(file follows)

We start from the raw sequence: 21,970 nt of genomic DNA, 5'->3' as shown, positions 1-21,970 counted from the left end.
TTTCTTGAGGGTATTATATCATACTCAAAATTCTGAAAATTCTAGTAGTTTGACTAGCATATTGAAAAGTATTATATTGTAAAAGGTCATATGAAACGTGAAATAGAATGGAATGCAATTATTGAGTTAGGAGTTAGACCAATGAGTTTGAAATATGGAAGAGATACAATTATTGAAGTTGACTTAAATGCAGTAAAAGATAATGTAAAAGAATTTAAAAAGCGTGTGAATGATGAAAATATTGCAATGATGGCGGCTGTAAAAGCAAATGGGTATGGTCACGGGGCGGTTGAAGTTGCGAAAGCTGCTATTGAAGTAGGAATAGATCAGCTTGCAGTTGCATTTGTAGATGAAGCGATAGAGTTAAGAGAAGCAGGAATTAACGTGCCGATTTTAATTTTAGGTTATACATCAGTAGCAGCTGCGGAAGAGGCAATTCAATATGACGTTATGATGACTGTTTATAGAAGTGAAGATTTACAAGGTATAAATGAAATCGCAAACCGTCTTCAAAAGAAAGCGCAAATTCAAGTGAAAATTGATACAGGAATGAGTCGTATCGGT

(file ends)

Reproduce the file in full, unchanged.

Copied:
We start from the raw sequence: 21,970 nt of genomic DNA, 5'->3' as shown, positions 1-21,970 counted from the left end.
TTTCTTGAGGGTATTATATCATACTCAAAATTCTGAAAATTCTAGTAGTTTGACTAGCATATTGAAAAGTATTATATTGTAAAAGGTCATATGAAACGTGAAATAGAATGGAATGCAATTATTGAGTTAGGAGTTAGACCAATGAGTTTGAAATATGGAAGAGATACAATTATTGAAGTTGACTTAAATGCAGTAAAAGATAATGTAAAAGAATTTAAAAAGCGTGTGAATGATGAAAATATTGCAATGATGGCGGCTGTAAAAGCAAATGGGTATGGTCACGGGGCGGTTGAAGTTGCGAAAGCTGCTATTGAAGTAGGAATAGATCAGCTTGCAGTTGCATTTGTAGATGAAGCGATAGAGTTAAGAGAAGCAGGAATTAACGTGCCGATTTTAATTTTAGGTTATACATCAGTAGCAGCTGCGGAAGAGGCAATTCAATATGACGTTATGATGACTGTTTATAGAAGTGAAGATTTACAAGGTATAAATGAAATCGCAAACCGTCTTCAAAAGAAAGCGCAAATTCAAGTGAAAATTGATACAGGAATGAGTCGTATCGGT